# What's the normal cone to a union?

I have a reducible variety, $X = \bigcup_{i \in I} X_i \subset Y$, and I want to understand the normal cone $C_X Y$.

I write $X_J$ for $\cap_{j \in J} X_j$.

Can $C_X Y$ be expressed in terms of the $C_{X_J} X_K$?

(I take the convention $X_\emptyset = Y$ so that the $C_{X_i} Y$ are among the above.)

In fact in the example that has prompted this question, all the $X_J$ are smooth and connected, (though I do not know that they intersect transversely), and I am actually only interested in numerical information; i.e.,

Can the Segre class $S(X,Y)$ be expressed in terms of the Segre classes $S(X_J, X_K)$ for $J \subset K$ and perhaps also the intersection multiplicities of $X_M$ and $X_N$ along their intersection?

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No. Take $X$ to be the union of two smooth, genus $0$ curves, say $X_1$ and $X_2$, that intersect in two nodes, say $p$ and $q$. Then $\text{Pic}(X)$ is an extension of $\mathbb{Z}^2$ by $\mathbb{G}_m$. So let $Y$ be a geometric $\mathbb{A}^1$-bundle over $X$ whose restriction to each of $X_1$ and $X_2$ is trivial, yet that is nontrivial on $X$. Identify $X$ with the zero section of this $\mathbb{A}^1$-bundle. The normal cone is a normal bundle, essentially just the data of $Y$ once again. Yet you cannot recover $Y$ from its restriction to the two irreducible components.
Edit. Vivek clarified that he would also like to keep track of the restriction maps between the cones on different strata. That would certainly make a difference in the example above. However, if one allows non-transversal intersections, as Vivek explicitly allows, then there are still counterexamples. For instance, consider a union of three concurrent lines in $\mathbb{P}^2$. The irreducible components are each $\mathbb{P}^1$, and the intersections between components are all one (reduced) point. Now there is simply no way to encode all invertible sheaves by the restriction on strata and restriction homomorphisms between them. (Of course if one allows nilpotent thickenings of the strata, one could encode these invertible sheaves.)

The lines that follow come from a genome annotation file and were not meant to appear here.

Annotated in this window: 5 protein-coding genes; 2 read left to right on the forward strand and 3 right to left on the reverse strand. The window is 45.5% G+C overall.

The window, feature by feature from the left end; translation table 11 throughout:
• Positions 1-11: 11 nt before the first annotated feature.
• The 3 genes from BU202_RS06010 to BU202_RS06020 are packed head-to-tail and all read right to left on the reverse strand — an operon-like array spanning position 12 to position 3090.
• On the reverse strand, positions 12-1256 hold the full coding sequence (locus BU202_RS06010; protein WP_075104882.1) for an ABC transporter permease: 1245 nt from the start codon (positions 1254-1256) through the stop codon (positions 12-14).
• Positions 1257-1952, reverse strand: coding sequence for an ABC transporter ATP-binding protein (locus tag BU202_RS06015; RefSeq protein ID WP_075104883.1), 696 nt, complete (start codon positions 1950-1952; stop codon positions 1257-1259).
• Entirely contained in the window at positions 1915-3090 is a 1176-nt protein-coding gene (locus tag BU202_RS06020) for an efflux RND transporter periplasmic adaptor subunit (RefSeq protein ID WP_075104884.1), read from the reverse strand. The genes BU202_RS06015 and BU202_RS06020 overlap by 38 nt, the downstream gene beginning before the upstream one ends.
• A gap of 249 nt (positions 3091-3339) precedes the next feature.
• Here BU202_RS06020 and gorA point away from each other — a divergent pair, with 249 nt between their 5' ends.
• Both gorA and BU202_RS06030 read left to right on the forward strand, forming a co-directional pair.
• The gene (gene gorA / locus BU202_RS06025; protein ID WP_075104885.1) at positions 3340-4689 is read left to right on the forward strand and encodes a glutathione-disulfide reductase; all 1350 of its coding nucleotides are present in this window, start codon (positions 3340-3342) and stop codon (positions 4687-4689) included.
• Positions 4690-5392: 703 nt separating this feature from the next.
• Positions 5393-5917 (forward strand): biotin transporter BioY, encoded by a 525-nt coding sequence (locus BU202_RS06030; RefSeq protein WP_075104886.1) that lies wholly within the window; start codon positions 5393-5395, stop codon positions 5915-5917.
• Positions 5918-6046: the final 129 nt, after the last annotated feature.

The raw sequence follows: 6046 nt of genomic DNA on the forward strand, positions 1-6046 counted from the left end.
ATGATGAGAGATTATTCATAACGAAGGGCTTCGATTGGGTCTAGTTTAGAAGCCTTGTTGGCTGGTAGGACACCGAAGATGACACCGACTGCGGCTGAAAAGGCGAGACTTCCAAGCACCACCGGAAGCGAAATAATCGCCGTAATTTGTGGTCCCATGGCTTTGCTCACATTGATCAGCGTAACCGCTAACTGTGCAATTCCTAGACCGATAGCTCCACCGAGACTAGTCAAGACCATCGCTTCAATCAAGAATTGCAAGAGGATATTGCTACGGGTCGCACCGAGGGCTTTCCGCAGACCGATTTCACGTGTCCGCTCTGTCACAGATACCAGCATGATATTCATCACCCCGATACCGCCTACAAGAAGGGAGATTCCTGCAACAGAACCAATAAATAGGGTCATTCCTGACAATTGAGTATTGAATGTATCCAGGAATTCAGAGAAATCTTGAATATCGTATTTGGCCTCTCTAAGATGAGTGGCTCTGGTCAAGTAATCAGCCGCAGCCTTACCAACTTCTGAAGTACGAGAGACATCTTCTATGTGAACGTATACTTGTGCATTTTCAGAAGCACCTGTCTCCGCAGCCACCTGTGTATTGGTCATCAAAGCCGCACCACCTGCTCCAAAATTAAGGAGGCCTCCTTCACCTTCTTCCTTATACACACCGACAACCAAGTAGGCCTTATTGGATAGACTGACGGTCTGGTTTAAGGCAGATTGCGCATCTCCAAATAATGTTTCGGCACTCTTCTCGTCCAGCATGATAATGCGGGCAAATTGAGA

I also allowed in the question to use things like $C_{X_1 \cap X_2}(Y)$ and $C_{X_1 \cap X_2} (X_1)$ and asked it in a rather vague way which might be interpreted as allowing you to use some induced maps between these cones. Does the counterexample exclude that as well? – Vivek Shende Jul 9 '13 at 10:53